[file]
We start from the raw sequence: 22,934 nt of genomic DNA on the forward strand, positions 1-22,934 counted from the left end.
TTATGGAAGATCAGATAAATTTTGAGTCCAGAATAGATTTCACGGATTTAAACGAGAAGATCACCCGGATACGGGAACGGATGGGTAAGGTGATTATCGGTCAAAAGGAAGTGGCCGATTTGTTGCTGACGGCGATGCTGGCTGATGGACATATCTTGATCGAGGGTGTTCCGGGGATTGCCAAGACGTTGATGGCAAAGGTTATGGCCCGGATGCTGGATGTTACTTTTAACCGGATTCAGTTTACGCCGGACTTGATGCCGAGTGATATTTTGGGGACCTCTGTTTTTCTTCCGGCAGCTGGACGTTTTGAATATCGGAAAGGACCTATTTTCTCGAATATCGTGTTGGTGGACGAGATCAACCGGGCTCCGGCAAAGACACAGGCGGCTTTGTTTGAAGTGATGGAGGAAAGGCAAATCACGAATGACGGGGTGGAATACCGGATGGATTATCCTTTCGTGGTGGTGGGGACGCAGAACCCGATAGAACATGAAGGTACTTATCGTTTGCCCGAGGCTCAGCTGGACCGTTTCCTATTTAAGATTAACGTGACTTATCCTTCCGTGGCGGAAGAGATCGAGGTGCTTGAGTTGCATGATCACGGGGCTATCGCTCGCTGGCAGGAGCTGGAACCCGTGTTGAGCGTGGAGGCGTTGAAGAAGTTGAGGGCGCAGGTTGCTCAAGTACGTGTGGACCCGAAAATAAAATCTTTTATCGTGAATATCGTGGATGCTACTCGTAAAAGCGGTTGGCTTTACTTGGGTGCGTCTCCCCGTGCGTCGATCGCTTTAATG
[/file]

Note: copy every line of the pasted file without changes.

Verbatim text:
We start from the raw sequence: 22,934 nt of genomic DNA on the forward strand, positions 1-22,934 counted from the left end.
TTATGGAAGATCAGATAAATTTTGAGTCCAGAATAGATTTCACGGATTTAAACGAGAAGATCACCCGGATACGGGAACGGATGGGTAAGGTGATTATCGGTCAAAAGGAAGTGGCCGATTTGTTGCTGACGGCGATGCTGGCTGATGGACATATCTTGATCGAGGGTGTTCCGGGGATTGCCAAGACGTTGATGGCAAAGGTTATGGCCCGGATGCTGGATGTTACTTTTAACCGGATTCAGTTTACGCCGGACTTGATGCCGAGTGATATTTTGGGGACCTCTGTTTTTCTTCCGGCAGCTGGACGTTTTGAATATCGGAAAGGACCTATTTTCTCGAATATCGTGTTGGTGGACGAGATCAACCGGGCTCCGGCAAAGACACAGGCGGCTTTGTTTGAAGTGATGGAGGAAAGGCAAATCACGAATGACGGGGTGGAATACCGGATGGATTATCCTTTCGTGGTGGTGGGGACGCAGAACCCGATAGAACATGAAGGTACTTATCGTTTGCCCGAGGCTCAGCTGGACCGTTTCCTATTTAAGATTAACGTGACTTATCCTTCCGTGGCGGAAGAGATCGAGGTGCTTGAGTTGCATGATCACGGGGCTATCGCTCGCTGGCAGGAGCTGGAACCCGTGTTGAGCGTGGAGGCGTTGAAGAAGTTGAGGGCGCAGGTTGCTCAAGTACGTGTGGACCCGAAAATAAAATCTTTTATCGTGAATATCGTGGATGCTACTCGTAAAAGCGGTTGGCTTTACTTGGGTGCGTCTCCCCGTGCGTCGATCGCTTTAATG